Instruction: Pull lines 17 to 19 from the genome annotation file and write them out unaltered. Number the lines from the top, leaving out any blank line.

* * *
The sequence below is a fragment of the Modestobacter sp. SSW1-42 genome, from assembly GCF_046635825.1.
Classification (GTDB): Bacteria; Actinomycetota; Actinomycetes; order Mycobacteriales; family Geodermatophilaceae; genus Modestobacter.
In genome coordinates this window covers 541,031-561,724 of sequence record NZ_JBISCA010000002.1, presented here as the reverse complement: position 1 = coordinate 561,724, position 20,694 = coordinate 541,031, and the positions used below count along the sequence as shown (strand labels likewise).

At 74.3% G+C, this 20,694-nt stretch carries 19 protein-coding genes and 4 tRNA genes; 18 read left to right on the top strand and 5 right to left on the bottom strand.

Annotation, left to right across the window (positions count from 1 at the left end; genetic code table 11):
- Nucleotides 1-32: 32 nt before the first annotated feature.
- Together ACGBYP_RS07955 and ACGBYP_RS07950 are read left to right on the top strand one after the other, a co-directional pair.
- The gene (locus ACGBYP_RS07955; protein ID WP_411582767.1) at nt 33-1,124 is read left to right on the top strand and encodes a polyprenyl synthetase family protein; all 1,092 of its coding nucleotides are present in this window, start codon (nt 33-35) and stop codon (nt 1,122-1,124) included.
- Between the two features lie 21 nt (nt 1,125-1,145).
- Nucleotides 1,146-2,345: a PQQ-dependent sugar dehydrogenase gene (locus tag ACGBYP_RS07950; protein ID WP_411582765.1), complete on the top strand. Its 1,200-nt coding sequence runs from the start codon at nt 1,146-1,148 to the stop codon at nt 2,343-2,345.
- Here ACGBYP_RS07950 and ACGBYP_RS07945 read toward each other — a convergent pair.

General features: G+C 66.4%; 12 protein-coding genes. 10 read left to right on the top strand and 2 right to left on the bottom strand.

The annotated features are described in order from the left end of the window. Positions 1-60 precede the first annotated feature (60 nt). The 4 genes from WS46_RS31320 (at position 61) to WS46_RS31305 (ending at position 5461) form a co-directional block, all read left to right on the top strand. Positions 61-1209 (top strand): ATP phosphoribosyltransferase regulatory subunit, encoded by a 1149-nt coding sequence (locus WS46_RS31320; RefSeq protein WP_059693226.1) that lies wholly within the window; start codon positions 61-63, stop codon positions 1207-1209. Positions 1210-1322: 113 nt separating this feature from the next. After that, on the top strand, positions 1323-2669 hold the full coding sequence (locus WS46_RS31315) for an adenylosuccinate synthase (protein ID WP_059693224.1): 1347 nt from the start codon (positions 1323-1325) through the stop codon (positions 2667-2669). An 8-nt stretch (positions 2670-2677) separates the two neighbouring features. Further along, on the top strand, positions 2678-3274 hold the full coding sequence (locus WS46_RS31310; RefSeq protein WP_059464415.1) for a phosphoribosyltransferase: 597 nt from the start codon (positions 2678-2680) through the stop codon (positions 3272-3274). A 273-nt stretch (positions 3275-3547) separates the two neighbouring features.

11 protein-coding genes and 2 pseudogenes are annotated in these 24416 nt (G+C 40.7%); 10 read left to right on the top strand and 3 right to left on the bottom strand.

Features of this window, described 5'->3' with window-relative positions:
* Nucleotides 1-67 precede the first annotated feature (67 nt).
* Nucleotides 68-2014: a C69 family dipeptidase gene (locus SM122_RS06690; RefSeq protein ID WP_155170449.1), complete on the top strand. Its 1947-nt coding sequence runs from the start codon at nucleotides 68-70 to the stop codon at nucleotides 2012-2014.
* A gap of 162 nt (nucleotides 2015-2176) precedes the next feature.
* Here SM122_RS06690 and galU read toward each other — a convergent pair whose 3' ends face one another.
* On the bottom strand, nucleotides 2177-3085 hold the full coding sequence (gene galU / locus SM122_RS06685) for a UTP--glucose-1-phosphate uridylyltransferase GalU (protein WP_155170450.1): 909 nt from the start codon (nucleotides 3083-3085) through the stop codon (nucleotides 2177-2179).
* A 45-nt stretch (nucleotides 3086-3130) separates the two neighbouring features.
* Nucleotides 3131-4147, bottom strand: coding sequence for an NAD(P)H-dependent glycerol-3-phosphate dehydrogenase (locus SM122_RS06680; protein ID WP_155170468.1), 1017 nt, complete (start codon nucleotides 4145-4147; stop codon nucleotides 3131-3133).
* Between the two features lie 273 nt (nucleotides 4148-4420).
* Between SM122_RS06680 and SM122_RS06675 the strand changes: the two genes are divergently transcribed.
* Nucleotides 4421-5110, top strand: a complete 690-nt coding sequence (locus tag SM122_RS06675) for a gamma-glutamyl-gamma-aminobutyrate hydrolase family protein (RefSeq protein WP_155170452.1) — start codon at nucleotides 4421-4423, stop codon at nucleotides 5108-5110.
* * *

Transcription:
* Nucleotides 68-2014: a C69 family dipeptidase gene (locus SM122_RS06690; RefSeq protein ID WP_155170449.1), complete on the top strand. Its 1947-nt coding sequence runs from the start codon at nucleotides 68-70 to the stop codon at nucleotides 2012-2014.
* A gap of 162 nt (nucleotides 2015-2176) precedes the next feature.
* Here SM122_RS06690 and galU read toward each other — a convergent pair whose 3' ends face one another.